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Nation in Conversation – From Farm to Fork, Sustainably

  • 19 May 2016
  • 2145
  •  Nation in Conversation
  •  press-release

Day three of Nation in Conversation at the Nampo Harvest Day got going with a hearty discussion about the value chain from the Farm to the Fork. As a way of describing the value chain, Senwes Group CEO said: “I’m wearing a wool jacket, not a Marino sheep.”
Kobus made a point of the increasing importance of the value chain: “Our clients demand to know the history of the product, where it was produced, by whom and how. We have a system in our stores which allow our customers to ask questions; and one of the main questions is always about how safe the food is.”
Connie mentioned that South Africa was lagging behind Europe and America: “There are a few restaurants in the major cities where you can trace what you’re eating back to the farm, however in the main the South African consumer trusts that they are getting good food.”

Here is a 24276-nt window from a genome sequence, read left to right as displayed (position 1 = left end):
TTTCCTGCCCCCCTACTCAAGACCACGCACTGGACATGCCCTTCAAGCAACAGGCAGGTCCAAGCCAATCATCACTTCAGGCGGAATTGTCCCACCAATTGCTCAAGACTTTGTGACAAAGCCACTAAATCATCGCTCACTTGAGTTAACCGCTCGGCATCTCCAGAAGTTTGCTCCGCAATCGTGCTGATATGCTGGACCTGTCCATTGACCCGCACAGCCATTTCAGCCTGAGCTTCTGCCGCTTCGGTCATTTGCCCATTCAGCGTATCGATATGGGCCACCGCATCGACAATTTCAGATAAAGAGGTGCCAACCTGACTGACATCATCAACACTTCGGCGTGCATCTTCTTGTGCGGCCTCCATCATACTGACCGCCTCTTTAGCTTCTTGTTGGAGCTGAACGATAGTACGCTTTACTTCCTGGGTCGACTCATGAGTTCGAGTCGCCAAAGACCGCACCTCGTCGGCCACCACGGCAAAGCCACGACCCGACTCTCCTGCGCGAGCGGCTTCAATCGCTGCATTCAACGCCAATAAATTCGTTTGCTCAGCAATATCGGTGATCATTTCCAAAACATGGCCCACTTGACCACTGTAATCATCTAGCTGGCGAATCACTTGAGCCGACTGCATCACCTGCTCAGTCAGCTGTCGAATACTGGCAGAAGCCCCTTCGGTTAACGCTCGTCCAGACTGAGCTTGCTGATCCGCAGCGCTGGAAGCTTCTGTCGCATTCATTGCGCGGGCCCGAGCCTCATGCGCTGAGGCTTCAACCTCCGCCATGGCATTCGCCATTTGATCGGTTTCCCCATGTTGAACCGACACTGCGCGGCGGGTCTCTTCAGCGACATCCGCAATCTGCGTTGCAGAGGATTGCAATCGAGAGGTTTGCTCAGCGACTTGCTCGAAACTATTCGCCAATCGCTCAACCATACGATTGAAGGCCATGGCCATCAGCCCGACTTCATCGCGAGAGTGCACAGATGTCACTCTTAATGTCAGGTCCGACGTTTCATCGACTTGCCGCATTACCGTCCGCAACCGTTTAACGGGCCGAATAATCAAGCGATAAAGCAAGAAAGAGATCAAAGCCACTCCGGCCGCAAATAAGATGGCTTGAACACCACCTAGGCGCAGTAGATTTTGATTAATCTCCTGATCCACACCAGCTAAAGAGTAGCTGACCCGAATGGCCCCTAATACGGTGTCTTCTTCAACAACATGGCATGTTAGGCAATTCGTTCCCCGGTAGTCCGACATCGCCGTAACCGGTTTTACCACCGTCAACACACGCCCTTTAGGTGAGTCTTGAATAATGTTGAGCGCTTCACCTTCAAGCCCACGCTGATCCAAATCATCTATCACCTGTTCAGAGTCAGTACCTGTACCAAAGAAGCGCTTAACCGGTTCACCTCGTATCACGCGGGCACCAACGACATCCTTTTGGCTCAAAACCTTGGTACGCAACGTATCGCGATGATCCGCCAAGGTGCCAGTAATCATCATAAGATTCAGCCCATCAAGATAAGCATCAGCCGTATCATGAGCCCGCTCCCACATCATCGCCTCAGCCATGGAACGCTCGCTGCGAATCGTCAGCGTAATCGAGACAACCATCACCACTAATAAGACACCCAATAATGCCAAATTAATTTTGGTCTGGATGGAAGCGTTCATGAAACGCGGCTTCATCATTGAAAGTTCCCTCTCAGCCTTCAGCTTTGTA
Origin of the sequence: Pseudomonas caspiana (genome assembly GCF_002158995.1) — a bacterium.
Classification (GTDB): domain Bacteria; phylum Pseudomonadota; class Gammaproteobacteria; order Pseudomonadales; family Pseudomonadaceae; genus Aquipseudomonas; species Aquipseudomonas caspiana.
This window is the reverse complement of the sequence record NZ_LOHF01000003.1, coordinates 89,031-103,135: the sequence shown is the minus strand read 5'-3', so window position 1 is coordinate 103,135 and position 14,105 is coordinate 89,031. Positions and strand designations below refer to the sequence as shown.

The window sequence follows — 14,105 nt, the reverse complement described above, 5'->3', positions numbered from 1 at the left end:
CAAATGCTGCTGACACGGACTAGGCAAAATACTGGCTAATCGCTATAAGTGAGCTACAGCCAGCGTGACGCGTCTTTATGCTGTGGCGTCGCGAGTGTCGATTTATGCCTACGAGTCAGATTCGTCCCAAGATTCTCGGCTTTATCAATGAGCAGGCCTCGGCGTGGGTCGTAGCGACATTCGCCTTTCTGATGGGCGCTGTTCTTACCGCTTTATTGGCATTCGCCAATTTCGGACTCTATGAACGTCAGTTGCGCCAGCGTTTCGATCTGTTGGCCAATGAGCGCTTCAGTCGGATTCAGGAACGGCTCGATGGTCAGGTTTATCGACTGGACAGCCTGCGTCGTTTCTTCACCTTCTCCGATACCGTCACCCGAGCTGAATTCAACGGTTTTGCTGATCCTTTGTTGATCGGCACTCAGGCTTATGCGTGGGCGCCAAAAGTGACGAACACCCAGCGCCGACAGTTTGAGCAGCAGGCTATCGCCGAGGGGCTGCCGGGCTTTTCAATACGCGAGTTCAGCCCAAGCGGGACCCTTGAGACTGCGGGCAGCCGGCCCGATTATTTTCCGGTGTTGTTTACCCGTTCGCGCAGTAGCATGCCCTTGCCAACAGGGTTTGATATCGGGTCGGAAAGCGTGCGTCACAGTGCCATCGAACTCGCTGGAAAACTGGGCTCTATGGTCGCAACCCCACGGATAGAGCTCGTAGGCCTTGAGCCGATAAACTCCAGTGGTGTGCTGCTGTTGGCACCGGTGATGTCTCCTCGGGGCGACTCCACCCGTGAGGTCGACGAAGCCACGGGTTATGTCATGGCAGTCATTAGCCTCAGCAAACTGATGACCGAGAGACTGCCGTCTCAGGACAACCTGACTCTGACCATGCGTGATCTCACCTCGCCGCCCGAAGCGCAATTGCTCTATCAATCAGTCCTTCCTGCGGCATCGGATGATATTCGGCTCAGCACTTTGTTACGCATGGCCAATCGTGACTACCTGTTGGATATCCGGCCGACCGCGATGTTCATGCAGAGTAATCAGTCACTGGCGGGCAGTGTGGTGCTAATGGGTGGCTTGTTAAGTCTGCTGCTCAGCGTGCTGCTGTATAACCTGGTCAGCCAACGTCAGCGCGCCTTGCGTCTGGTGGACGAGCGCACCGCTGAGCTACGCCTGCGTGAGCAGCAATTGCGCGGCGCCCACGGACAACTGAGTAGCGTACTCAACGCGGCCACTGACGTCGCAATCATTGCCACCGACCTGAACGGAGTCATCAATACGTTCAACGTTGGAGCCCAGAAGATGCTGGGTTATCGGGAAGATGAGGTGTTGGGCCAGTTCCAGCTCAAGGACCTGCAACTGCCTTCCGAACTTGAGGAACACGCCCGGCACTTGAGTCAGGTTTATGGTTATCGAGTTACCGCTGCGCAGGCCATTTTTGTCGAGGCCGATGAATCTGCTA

Everyone agreed that it was important to inform consumers about the products that they’re consuming.  “We have a very diverse market where the house-wife in Constantia will do research before buying food, while on the other end of the spectrum people are engaged in a daily fight to eat,” said Francois.
Francois made specific reference to the grain industry where Senwes is a major player. “We produce the staple product of our nation, “mielies”, and our producers have high ethical standards which allow the consumer to trust the products they consume.”
Referring to Genetically Modified Organisms being used in the agri value chain, Kevin said that the main concern was safety. “We need to understand whether the modification will harm us.” He added that there was not enough understanding about the issue which lead to unsubstantiated fears from the consumer.
Francois said there was a lot of pressure on producers to feed the nation while having to operate in challenging conditions with regards to resources like water and power. “This is why our farmers are the first up-takers of new technology in agriculture. They’re always looking at smarter ways to improve their yields.”
“Our clients also demand that we can prove that our foods are safe, which is why we do indicate the presence of GMO’s, so that they are able to make a choice,” said Kobus. He added that he did not think that Woolworths’ clients fully understand what happens on the farm in terms of food production and that maybe there was need to communicate it to clients.
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